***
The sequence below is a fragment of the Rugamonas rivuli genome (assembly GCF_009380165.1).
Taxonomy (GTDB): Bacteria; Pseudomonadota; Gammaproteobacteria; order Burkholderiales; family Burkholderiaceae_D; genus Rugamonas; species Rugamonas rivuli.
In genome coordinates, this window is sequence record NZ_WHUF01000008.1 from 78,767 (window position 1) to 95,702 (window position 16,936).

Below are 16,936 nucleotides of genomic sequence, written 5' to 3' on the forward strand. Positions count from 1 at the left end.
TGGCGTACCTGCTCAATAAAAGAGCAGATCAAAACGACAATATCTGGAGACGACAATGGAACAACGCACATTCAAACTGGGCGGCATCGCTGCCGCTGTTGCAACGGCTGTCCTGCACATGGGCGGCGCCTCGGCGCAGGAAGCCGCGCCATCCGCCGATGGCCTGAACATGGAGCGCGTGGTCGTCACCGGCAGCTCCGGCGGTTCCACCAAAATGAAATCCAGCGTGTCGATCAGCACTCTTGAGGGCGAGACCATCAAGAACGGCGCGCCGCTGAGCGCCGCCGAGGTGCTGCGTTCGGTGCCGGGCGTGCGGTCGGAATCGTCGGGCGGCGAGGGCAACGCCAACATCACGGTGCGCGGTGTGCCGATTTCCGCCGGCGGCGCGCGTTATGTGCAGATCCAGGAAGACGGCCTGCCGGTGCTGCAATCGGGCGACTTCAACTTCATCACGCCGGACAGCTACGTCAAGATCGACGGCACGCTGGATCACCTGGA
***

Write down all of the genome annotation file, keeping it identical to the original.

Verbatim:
The sequence below is a fragment of the Rugamonas rivuli genome (assembly GCF_009380165.1).
Taxonomy (GTDB): Bacteria; Pseudomonadota; Gammaproteobacteria; order Burkholderiales; family Burkholderiaceae_D; genus Rugamonas; species Rugamonas rivuli.
In genome coordinates, this window is sequence record NZ_WHUF01000008.1 from 78,767 (window position 1) to 95,702 (window position 16,936).

Below are 16,936 nucleotides of genomic sequence, written 5' to 3' on the forward strand. Positions count from 1 at the left end.
TGGCGTACCTGCTCAATAAAAGAGCAGATCAAAACGACAATATCTGGAGACGACAATGGAACAACGCACATTCAAACTGGGCGGCATCGCTGCCGCTGTTGCAACGGCTGTCCTGCACATGGGCGGCGCCTCGGCGCAGGAAGCCGCGCCATCCGCCGATGGCCTGAACATGGAGCGCGTGGTCGTCACCGGCAGCTCCGGCGGTTCCACCAAAATGAAATCCAGCGTGTCGATCAGCACTCTTGAGGGCGAGACCATCAAGAACGGCGCGCCGCTGAGCGCCGCCGAGGTGCTGCGTTCGGTGCCGGGCGTGCGGTCGGAATCGTCGGGCGGCGAGGGCAACGCCAACATCACGGTGCGCGGTGTGCCGATTTCCGCCGGCGGCGCGCGTTATGTGCAGATCCAGGAAGACGGCCTGCCGGTGCTGCAATCGGGCGACTTCAACTTCATCACGCCGGACAGCTACGTCAAGATCGACGGCACGCTGGATCACCTGGA